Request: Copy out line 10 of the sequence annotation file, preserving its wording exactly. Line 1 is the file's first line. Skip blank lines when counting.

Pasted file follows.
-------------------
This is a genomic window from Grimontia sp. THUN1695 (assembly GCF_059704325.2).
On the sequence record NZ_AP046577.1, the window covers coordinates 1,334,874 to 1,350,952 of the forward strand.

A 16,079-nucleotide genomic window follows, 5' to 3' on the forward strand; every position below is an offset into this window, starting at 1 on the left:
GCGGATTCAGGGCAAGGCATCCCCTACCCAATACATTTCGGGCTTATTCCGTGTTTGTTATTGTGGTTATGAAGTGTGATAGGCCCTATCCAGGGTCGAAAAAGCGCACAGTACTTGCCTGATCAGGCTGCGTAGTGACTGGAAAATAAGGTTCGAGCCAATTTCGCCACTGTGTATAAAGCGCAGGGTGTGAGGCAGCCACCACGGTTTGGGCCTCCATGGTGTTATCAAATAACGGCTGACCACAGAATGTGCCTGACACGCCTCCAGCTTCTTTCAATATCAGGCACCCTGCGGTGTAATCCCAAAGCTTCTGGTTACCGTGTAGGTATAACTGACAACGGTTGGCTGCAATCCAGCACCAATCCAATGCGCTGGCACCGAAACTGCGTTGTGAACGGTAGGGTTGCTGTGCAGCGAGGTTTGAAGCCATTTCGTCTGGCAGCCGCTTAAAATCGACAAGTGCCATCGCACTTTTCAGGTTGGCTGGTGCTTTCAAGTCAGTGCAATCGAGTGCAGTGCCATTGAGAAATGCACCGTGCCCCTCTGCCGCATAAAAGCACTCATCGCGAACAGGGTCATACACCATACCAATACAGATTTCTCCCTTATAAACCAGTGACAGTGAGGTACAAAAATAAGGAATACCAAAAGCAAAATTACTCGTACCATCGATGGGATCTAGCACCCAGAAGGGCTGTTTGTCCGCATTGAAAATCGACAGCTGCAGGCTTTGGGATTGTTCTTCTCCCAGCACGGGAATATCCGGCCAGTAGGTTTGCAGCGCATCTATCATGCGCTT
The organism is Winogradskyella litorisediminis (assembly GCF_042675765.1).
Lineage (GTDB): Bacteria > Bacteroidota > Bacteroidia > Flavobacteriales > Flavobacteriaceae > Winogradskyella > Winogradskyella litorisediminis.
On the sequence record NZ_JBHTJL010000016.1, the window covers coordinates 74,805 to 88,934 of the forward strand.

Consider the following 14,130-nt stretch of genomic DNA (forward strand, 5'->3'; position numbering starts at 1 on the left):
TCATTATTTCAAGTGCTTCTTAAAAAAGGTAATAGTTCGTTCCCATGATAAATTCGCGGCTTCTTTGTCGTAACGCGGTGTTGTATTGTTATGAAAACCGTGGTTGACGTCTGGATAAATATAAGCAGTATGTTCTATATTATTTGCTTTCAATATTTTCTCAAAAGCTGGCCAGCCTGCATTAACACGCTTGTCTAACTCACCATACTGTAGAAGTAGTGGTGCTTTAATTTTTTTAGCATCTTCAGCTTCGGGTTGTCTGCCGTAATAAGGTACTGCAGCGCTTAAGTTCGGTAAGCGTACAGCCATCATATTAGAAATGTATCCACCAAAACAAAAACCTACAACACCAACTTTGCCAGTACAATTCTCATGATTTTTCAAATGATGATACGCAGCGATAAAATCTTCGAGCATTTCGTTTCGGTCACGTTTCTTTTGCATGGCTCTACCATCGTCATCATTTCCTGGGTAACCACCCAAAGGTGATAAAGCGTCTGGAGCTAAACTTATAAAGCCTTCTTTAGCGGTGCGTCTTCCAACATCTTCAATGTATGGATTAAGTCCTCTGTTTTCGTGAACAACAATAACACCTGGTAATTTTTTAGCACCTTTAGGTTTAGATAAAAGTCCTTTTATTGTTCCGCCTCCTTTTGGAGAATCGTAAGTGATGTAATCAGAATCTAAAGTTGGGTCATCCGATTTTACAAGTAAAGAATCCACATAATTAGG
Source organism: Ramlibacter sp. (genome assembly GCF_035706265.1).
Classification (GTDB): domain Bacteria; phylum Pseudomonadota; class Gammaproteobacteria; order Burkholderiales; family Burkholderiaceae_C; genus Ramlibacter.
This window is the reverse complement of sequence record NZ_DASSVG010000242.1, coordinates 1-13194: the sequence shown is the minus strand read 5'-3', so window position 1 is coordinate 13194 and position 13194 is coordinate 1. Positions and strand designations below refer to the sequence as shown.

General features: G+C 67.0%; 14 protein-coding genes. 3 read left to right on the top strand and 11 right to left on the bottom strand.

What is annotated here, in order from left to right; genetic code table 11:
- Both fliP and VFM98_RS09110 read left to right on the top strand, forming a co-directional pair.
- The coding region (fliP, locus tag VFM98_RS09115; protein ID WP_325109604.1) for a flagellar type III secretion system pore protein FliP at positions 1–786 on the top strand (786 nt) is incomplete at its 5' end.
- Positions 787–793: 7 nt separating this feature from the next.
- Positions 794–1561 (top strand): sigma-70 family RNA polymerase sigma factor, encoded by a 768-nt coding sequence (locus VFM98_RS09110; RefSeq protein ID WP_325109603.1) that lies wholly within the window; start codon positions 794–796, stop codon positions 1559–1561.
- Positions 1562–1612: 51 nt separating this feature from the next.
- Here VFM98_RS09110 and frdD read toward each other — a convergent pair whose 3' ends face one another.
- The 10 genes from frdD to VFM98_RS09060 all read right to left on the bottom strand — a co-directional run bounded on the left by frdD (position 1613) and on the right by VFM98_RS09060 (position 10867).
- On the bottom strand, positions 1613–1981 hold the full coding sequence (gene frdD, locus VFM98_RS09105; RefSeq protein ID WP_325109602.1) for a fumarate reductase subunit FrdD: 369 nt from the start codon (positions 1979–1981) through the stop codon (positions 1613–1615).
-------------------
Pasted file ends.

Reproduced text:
Source organism: Ramlibacter sp. (genome assembly GCF_035706265.1).